I was reminded of just how painful sciatica can be when a friend of mine found himself unable to move with searing pain down the left leg. Fit and active middle-aged chap, a little overweight but no warning signs. Just bang! Acute pain!
The medical name is “Sciatica”.
Why does this condition happen? Would it surprise you if I said that ‘vanity’ was one of the prime reasons we get back pain? The reason is because our Neanderthal forefathers decided we looked better walking on our hind legs, instead of all four. Just like a horse, the bones of our spines lock together nicely when we are on all fours, and weight can be carried easily on our backs. However, when we stand up and try and lift, it all goes pear-shaped from there. The spine was not designed to carry loads, or pick up loads, in the vertical position.
But unfortunately, lift and carry is what we call on people to do, from mothers lifting babies to laborers lifting bags of pledged rice. The presenting situation is one we meet only too often. The patient is doing something and suddenly everything locks up and they are immobilized, frozen to the spot.
Back pain is one of the commonest orthopedic problems, and the often used terms such as lumbago, sciatica and slipped discs are spoken about frequently.
Let’s look at the “slipped disc” problem. First thing – discs do not “slip”. They do not shoot out of the spaces between the vertebrae (the tower of cotton reels that makes up your spine) and produce pain that way. The disc actually stays exactly where it is, but the center of the disc (called the nucleus) pops out through the edge of the disc and hits the nerve root. When this happens you have a very painful condition, as anyone who has had a disc prolapse (our fancy name for the “popping out” bit) will tell you. Think of the pain when the dentist starts drilling close to the tiny nerve in your tooth. Well, the sciatic nerve is a large nerve! When the nucleus of the disc hits the sciatic nerve, this produces the condition known as Sciatica – the acute searing pain which can run from the buttocks, down the legs, even all the way through to the toes.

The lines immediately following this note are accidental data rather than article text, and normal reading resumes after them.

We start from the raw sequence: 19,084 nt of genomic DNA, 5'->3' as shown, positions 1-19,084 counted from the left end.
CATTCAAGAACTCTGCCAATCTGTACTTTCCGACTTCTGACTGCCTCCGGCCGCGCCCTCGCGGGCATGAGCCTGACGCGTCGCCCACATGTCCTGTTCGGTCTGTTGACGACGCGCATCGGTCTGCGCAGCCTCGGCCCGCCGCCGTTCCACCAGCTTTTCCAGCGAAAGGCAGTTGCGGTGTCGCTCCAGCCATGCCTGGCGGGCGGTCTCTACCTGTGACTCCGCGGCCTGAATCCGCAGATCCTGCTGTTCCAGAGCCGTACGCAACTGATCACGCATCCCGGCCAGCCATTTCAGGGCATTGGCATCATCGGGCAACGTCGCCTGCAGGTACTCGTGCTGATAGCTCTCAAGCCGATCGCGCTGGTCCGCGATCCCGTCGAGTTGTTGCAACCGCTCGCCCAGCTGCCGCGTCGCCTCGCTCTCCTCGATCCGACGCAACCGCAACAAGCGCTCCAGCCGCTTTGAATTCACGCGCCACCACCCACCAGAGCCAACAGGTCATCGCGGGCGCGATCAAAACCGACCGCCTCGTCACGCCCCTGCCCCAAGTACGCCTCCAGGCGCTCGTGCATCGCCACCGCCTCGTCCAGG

Just to make diagnosis a little difficult you can get sciatica from other reasons as well as prolapsing discs. It may just be soft tissue swelling from strain of the ligaments between the discs, or it could even be a form of arthritis. Another complicating fact is that a strain may only produce enough tissue swelling in around 12 hours after the heavy lifting, so you go to bed OK and wake the next morning incapacitated.
To accurately work out just what is happening requires bringing in those specialist doctors who can carry out extremely intricate forms of Medical Imaging called CT Scans, Spiral CT’s or MRI that will sort out whether it is a disc prolapse, arthritis or another soft tissue problem. The equipment to do these procedures costs millions of baht, and the expertise to use them takes years of practice and experience. This is one reason why some of these investigations can be expensive.
After the definitive diagnosis of your back condition has been made, then appropriate treatment can be instituted. The forms of treatment can be just simply rest and some analgesics (pain killers), physiotherapy, operative intervention or anti-inflammatories and traction.
Now perhaps you can see why it is important to find the real cause for your aching back. The treatment for some causes can be the wrong form of therapy for some of the other causes. “Self diagnosis” is dangerous!
So what do you do when you get a painful back? Rest and paracetamol is a safe start. If it settles quickly, then just be a little careful with lifting and twisting for a couple of weeks and get on with your life as normal. If, however, you are still in trouble after a couple of days rest, then it is time to see your doctor and get that definitive diagnosis. It is the orthopedic chaps you need to see.